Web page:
Tommy Ahlquist is headed back to the drawing board again on his proposal to develop a mixed-use building on the eastern edge of downtown Boise.
On Tuesday, Boise City Council heard hours of testimony in opposition to Ball Ventures Ahlquist’s proposal to construct a two tower project with 82 apartments, an Idaho Central Credit Union Branch, a Saltzer Health medical clinic, four to eight condominiums, 460 parking spaces and commercial space. Instead of giving a yes or no decision, council members gave Ahlquist and his partners a laundry list of feedback to rework the project and return for another hearing on March 16.
Neighbors contended the project, with towers reaching 10 and 16 stories, is too large for the neighborhood’s mid-size buildings and would disrupt the views from two neighboring condominium buildings. They said the building’s large, modern design was out of place with the small to midsize historic buildings in the area and would be detrimental to walkability and overall enjoyment of the area.
Boise’s Planning & Zoning Commission unanimously turned down the project in the fall due to concerns about height and other elements.
Ahlquist and his attorney Geoff Wardle disagreed. They defended the project’s size, which they said was appropriate because of its location close to the downtown core, and the inclusion of apartments priced below luxury price points. The project team repeatedly expressed commitment to the site and pointed to several changes they had made at the request of the neighbors, such as flipping the location of the towers to accommodate views of neighbors, adding more housing and moving the parking garage entrance to Idaho Street instead of Bannock.
A lukewarm reception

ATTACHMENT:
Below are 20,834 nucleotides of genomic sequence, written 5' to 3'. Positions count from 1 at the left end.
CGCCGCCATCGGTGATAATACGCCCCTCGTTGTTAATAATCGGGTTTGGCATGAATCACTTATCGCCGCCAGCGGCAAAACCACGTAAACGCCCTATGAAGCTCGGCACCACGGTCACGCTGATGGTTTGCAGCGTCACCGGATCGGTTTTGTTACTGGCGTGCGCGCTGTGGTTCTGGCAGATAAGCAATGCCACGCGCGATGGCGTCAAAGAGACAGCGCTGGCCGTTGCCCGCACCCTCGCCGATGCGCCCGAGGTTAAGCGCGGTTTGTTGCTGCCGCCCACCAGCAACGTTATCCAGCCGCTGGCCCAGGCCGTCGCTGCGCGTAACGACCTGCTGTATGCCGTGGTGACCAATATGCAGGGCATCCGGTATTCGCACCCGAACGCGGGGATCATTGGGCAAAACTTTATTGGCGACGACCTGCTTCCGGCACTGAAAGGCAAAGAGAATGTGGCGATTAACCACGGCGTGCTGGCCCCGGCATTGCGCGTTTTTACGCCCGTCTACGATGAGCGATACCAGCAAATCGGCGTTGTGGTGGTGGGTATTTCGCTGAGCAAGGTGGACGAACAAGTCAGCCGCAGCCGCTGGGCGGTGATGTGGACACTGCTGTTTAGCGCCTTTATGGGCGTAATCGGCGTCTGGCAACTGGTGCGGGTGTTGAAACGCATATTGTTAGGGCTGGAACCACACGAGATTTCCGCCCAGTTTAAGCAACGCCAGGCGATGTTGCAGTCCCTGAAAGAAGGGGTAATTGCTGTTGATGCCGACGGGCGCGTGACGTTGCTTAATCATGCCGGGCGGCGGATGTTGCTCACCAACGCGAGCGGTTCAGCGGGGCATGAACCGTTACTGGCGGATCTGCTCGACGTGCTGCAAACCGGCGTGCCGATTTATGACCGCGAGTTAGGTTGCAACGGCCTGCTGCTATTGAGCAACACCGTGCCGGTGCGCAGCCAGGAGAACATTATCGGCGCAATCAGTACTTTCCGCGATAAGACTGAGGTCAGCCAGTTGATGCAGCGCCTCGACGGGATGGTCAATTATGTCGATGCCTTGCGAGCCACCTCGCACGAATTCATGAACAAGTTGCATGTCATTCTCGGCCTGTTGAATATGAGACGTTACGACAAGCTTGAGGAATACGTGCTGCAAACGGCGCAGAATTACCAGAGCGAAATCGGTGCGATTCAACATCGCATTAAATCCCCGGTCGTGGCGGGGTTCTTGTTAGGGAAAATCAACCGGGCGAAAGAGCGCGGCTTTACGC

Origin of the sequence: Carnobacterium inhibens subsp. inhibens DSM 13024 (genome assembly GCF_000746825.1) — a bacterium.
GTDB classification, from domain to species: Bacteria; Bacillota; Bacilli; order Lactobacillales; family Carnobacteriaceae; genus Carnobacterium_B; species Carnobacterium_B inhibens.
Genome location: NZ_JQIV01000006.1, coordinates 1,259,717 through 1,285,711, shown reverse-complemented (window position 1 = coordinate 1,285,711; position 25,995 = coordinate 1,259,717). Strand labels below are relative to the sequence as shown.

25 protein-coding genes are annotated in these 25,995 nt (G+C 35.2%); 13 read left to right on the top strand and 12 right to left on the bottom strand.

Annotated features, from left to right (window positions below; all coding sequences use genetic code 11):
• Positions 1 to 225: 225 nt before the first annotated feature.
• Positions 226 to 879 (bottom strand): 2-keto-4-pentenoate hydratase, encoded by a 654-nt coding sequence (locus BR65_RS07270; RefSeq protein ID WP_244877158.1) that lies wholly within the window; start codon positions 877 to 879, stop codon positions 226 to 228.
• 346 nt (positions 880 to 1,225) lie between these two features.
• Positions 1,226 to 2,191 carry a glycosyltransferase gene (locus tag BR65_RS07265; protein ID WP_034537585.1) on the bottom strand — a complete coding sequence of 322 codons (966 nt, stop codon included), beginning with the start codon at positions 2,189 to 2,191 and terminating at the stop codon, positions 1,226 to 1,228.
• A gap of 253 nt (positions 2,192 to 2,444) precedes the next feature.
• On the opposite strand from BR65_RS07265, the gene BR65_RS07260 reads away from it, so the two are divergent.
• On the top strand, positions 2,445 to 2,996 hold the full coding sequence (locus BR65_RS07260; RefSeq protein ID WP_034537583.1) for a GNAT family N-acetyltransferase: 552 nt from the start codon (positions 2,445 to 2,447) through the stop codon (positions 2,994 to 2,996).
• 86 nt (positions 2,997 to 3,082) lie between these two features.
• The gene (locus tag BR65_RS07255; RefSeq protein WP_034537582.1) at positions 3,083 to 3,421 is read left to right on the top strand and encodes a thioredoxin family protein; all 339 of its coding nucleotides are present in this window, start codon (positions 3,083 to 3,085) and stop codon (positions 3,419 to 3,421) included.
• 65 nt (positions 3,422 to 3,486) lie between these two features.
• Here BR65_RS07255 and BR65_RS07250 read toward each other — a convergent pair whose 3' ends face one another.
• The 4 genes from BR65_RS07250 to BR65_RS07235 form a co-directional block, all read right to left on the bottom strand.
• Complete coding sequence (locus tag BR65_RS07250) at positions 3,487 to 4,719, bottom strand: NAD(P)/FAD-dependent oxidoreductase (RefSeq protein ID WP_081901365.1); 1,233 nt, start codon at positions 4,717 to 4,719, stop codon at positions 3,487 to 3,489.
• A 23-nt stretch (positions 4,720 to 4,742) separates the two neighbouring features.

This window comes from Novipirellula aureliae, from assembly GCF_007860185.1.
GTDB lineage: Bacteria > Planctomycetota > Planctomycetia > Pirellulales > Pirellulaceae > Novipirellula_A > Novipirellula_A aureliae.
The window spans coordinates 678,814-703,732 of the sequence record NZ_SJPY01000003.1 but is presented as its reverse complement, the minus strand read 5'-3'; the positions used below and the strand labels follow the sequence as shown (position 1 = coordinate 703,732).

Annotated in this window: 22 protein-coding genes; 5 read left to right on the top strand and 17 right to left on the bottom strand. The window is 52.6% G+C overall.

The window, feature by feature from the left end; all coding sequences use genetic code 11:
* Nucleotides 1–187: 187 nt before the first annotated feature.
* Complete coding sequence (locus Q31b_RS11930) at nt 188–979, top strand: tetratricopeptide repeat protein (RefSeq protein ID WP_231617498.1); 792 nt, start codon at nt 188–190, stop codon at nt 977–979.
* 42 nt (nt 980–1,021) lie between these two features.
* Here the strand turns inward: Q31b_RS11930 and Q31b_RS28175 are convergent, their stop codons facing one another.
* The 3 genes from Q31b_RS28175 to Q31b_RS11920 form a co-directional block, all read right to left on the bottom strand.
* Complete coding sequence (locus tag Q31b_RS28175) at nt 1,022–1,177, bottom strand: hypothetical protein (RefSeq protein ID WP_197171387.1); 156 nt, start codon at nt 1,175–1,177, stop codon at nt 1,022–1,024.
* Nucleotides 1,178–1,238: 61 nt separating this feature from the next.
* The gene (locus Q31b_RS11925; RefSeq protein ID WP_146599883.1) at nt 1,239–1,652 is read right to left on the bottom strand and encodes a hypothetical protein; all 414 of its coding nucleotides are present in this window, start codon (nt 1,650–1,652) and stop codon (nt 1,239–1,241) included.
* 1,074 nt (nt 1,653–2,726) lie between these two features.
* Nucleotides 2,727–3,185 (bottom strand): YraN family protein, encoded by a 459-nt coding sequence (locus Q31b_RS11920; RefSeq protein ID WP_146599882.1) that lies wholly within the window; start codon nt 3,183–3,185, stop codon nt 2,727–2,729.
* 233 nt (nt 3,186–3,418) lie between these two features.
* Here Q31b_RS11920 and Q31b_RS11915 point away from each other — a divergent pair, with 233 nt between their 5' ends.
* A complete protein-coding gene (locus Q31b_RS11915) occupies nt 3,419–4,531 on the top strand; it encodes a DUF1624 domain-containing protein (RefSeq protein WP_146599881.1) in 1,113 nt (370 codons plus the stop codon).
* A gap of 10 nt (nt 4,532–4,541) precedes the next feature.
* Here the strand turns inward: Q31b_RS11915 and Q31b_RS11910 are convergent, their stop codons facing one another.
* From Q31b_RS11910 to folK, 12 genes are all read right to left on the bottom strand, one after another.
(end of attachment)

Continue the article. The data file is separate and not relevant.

Council Members reception was mixed. All of them praised the project’s mix of uses and no one wanted to outright deny it, but every member hoped for changes to the project before they saw it again.
Height was a concern for Council Members Jimmy Hallyburton and Holli Woodings. They both hoped for a reduction in the mass of the building and a scale down in height in order to approve it.
“While I like this building and I think there’s really great places for it, preferably on the west end of downtown, this is very much a residential neighborhood so I don’t think it’s appropriate here,” Woodings said. “I think there’s a way through reduced height and reduced massing and increased setbacks, we could get something there that could provide office space, provide residential and a great home for the bank and get all of the partners what they’re needing from this. But, I don’t think this highly urban form is it.”
City Council President Elaine Clegg was not bothered by the height, but she did want the developer to make some changes to lessen its impact on pedestrians. She requested more setbacks from the sidewalk at the ground level and more setbacks at the top of the tallest tower. Clegg also requested the developer allow housing choice vouchers to be used in the building to make it affordable for lower income tenants.
“I don’t have an issue with the height, but I do have an issue of how the heights is experienced especially at street level,” she said.
‘We need the housing’
To cut down on the height, City Council Member TJ Thomson suggested the new design reduce parking or look at having one level of the garage underground instead of reducing the housing units or office space in the project. If possible, he also suggested the developer reduce parking in favor of more apartments.
“We need the housing,” he said. “We need the office space. I’d love to see ICCU have the type of downtown headquarters they desire, but I would also like to see a building that gives comfort to the buildings around it.”
Only City Council Member Patrick Bageant voiced strong support of the project. He acknowledged the large scale of the project, but he said it was a step in the right direction for how to accommodate the continued growth Boise is experiencing.
“We need space for people to do business,” he said. “We need homes. We need to build up, not out and we need to recognize the interests of those people who aren’t here tonight. They’re the interests of the people who will live here in 15 years, 30 years and 40 years and we need to consider them as well and we need to make sure the Boise we’re building fits the needs of those people.”